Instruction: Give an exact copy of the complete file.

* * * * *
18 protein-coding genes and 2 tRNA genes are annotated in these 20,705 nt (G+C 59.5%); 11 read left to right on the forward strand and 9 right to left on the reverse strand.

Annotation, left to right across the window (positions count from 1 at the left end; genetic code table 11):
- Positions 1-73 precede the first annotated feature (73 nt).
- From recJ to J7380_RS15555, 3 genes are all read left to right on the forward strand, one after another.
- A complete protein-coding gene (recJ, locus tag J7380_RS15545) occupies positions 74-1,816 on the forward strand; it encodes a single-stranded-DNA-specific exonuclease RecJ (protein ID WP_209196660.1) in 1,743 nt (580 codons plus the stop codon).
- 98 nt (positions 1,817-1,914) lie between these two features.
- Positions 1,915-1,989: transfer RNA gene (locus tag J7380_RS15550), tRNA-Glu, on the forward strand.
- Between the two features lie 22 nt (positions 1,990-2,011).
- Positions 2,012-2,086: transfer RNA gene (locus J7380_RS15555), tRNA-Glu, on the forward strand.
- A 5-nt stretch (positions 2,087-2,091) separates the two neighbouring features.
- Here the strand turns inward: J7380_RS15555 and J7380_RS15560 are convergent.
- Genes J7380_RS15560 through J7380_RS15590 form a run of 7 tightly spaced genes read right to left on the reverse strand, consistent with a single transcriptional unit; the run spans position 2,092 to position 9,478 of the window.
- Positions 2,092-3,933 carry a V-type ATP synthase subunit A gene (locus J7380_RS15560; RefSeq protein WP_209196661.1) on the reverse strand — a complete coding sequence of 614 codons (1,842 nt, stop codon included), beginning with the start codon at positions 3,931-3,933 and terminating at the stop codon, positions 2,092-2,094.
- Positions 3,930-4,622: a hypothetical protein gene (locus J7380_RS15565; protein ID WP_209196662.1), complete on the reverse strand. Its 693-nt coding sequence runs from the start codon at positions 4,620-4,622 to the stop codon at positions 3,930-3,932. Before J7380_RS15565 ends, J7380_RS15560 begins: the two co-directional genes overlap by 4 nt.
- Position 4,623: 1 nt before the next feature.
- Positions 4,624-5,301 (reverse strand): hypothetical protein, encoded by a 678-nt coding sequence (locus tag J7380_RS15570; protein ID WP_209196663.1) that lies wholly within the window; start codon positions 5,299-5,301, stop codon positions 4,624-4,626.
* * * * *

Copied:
18 protein-coding genes and 2 tRNA genes are annotated in these 20,705 nt (G+C 59.5%); 11 read left to right on the forward strand and 9 right to left on the reverse strand.

Annotation, left to right across the window (positions count from 1 at the left end; genetic code table 11):
- Positions 1-73 precede the first annotated feature (73 nt).
- From recJ to J7380_RS15555, 3 genes are all read left to right on the forward strand, one after another.
- A complete protein-coding gene (recJ, locus tag J7380_RS15545) occupies positions 74-1,816 on the forward strand; it encodes a single-stranded-DNA-specific exonuclease RecJ (protein ID WP_209196660.1) in 1,743 nt (580 codons plus the stop codon).
- 98 nt (positions 1,817-1,914) lie between these two features.
- Positions 1,915-1,989: transfer RNA gene (locus tag J7380_RS15550), tRNA-Glu, on the forward strand.
- Between the two features lie 22 nt (positions 1,990-2,011).
- Positions 2,012-2,086: transfer RNA gene (locus J7380_RS15555), tRNA-Glu, on the forward strand.
- A 5-nt stretch (positions 2,087-2,091) separates the two neighbouring features.
- Here the strand turns inward: J7380_RS15555 and J7380_RS15560 are convergent.
- Genes J7380_RS15560 through J7380_RS15590 form a run of 7 tightly spaced genes read right to left on the reverse strand, consistent with a single transcriptional unit; the run spans position 2,092 to position 9,478 of the window.
- Positions 2,092-3,933 carry a V-type ATP synthase subunit A gene (locus J7380_RS15560; RefSeq protein WP_209196661.1) on the reverse strand — a complete coding sequence of 614 codons (1,842 nt, stop codon included), beginning with the start codon at positions 3,931-3,933 and terminating at the stop codon, positions 2,092-2,094.
- Positions 3,930-4,622: a hypothetical protein gene (locus J7380_RS15565; protein ID WP_209196662.1), complete on the reverse strand. Its 693-nt coding sequence runs from the start codon at positions 4,620-4,622 to the stop codon at positions 3,930-3,932. Before J7380_RS15565 ends, J7380_RS15560 begins: the two co-directional genes overlap by 4 nt.
- Position 4,623: 1 nt before the next feature.
- Positions 4,624-5,301 (reverse strand): hypothetical protein, encoded by a 678-nt coding sequence (locus tag J7380_RS15570; protein ID WP_209196663.1) that lies wholly within the window; start codon positions 5,299-5,301, stop codon positions 4,624-4,626.